No poison found in Milosevic's body

An autopsy and tests on Slobodan Milosevic's blood found no evidence of poison or medicines in concentrations that could have killed him, the U.N. war crimes tribunal said Friday. Tribunal president Judge Fausto Pocar also said an outside investigation will be conducted on the running of the U.N. detention center where Milosevic was held during his four-year trial and where he died last Saturday.

Milosevic was ruled to have died of a heart attack, but questions were raised about the cause of the fatal cardiac problem after it was reported he had been taking medicines that were not prescribed by the U.N. cardiologist.

"No evidence of poisoning has been found," Pocar said, reading the preliminary results of a Dutch toxicological report. A number of medications were found in his body, "but not in toxic concentrations," he said.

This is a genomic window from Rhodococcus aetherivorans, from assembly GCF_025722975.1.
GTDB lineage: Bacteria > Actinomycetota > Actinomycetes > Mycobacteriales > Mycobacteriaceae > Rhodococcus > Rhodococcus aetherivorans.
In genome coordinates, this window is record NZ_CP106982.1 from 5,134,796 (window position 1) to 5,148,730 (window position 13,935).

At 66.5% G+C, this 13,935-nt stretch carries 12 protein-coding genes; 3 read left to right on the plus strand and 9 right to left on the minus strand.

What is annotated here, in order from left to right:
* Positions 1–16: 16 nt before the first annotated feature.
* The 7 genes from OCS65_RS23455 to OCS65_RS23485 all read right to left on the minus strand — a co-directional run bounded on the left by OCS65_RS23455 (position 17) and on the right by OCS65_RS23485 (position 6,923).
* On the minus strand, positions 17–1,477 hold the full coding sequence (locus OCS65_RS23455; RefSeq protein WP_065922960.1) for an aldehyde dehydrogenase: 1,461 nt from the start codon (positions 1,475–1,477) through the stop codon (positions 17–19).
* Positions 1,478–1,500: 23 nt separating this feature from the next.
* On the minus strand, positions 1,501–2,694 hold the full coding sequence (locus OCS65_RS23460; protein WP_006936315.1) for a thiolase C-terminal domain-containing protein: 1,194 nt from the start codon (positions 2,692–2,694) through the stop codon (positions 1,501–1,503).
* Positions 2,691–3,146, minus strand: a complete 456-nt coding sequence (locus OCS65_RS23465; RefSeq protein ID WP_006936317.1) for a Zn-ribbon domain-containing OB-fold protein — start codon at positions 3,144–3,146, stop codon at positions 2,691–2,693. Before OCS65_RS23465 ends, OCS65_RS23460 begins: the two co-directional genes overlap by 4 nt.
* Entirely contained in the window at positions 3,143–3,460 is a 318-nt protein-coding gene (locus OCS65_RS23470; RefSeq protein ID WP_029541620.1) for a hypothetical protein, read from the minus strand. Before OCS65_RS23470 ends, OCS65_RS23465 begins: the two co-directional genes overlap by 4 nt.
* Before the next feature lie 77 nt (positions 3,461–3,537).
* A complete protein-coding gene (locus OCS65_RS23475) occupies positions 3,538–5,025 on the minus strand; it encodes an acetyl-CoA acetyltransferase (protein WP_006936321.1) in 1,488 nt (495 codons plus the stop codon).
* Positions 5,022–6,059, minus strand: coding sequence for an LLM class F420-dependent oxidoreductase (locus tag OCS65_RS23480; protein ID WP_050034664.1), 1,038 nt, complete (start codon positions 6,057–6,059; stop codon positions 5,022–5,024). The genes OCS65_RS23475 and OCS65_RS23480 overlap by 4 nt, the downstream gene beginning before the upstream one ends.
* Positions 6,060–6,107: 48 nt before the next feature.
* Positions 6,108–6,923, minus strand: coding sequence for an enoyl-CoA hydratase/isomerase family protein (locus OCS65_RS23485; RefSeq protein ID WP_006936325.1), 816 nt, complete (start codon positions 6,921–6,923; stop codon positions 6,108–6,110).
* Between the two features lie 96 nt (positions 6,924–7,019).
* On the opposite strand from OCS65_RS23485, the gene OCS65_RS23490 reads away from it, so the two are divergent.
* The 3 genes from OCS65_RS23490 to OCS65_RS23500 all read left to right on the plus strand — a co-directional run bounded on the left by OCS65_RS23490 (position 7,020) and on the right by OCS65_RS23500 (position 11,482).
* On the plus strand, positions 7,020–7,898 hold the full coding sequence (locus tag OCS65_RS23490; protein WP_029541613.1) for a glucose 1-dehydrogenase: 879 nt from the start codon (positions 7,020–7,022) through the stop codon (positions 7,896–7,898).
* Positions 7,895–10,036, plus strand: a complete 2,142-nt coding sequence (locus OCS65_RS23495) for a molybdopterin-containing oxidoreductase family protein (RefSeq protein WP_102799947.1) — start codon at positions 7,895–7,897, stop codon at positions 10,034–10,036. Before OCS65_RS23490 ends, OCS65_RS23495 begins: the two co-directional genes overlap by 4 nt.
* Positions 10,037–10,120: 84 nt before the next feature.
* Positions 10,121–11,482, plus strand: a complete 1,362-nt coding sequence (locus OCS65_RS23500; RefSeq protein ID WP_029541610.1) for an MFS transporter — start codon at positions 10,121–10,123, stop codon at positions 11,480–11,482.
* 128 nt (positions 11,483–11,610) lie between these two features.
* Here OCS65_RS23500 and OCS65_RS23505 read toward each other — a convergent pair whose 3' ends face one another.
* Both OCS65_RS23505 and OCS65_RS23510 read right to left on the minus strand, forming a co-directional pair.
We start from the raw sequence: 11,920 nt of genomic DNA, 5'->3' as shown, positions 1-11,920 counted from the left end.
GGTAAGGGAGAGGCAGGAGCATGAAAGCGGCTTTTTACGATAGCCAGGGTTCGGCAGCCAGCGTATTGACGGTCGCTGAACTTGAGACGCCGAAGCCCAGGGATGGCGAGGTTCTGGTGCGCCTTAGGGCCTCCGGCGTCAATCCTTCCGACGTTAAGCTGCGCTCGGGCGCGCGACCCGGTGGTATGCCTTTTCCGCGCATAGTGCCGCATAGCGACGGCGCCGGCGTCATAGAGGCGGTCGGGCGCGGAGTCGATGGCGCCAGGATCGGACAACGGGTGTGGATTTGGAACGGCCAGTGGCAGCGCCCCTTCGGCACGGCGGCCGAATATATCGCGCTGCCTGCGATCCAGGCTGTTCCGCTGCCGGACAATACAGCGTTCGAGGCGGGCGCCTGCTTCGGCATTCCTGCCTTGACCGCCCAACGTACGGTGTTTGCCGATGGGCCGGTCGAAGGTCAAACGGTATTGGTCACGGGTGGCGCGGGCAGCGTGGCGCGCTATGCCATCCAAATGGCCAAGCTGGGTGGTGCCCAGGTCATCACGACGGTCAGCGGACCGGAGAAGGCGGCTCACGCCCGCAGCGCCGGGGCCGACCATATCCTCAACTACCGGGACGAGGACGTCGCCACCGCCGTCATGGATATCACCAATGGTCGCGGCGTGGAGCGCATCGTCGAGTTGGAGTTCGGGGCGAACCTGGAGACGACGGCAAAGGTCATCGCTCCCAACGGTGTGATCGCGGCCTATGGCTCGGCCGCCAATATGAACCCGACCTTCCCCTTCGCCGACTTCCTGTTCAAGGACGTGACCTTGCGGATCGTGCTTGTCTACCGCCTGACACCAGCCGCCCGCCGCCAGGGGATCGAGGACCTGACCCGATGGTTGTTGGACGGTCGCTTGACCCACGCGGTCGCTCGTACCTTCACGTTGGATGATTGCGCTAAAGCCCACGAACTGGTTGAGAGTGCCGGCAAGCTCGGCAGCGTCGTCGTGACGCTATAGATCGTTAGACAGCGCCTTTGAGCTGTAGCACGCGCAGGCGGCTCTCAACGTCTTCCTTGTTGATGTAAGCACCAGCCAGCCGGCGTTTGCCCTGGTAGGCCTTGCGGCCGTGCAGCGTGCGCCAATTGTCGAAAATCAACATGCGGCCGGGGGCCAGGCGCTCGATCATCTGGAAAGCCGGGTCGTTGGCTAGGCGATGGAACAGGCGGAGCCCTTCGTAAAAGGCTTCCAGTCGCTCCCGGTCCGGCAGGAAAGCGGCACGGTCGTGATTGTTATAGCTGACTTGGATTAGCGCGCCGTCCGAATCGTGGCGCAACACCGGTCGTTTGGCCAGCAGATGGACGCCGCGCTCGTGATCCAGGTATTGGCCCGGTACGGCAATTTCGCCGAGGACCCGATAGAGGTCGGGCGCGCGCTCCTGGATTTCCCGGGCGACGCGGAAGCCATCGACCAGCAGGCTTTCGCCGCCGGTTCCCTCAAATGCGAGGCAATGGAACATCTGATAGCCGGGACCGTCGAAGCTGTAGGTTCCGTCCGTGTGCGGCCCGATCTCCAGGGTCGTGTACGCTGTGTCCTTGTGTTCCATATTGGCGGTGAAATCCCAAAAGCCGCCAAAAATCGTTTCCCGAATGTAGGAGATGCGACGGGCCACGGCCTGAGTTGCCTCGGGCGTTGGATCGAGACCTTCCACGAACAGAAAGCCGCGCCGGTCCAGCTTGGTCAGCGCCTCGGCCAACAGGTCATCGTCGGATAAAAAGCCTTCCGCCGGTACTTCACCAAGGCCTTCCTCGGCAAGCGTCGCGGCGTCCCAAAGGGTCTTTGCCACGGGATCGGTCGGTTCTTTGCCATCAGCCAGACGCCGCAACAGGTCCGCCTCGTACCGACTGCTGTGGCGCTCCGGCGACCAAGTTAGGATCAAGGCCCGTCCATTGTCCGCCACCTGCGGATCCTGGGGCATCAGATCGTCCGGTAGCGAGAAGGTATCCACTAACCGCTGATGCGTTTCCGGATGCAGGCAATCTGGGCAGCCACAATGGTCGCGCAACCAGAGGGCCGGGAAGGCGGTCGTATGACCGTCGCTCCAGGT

The results of the tests were delivered by the Dutch prosecutor's office to both the tribunal registrar, Hans Holthuis, and to Milosevic's lawyer, Zdenko Tomanovic, Pocar said.

Tomanovic and Milosevic's son Marko, who came The Hague to claim the body and send it to Belgrade for burial, had said Milosevic had been killed, and accused the tribunal of responsibility for his death. Many of Milosevic's supporters in Serbia believe he was poisoned.

Holthuis, the tribunal's administrative chief, ordered an external investigation to find out how Milosevic obtained drugs he was not supposed to have. Tribunal officials earlier said he also had regular access to alcohol, reports the AP.


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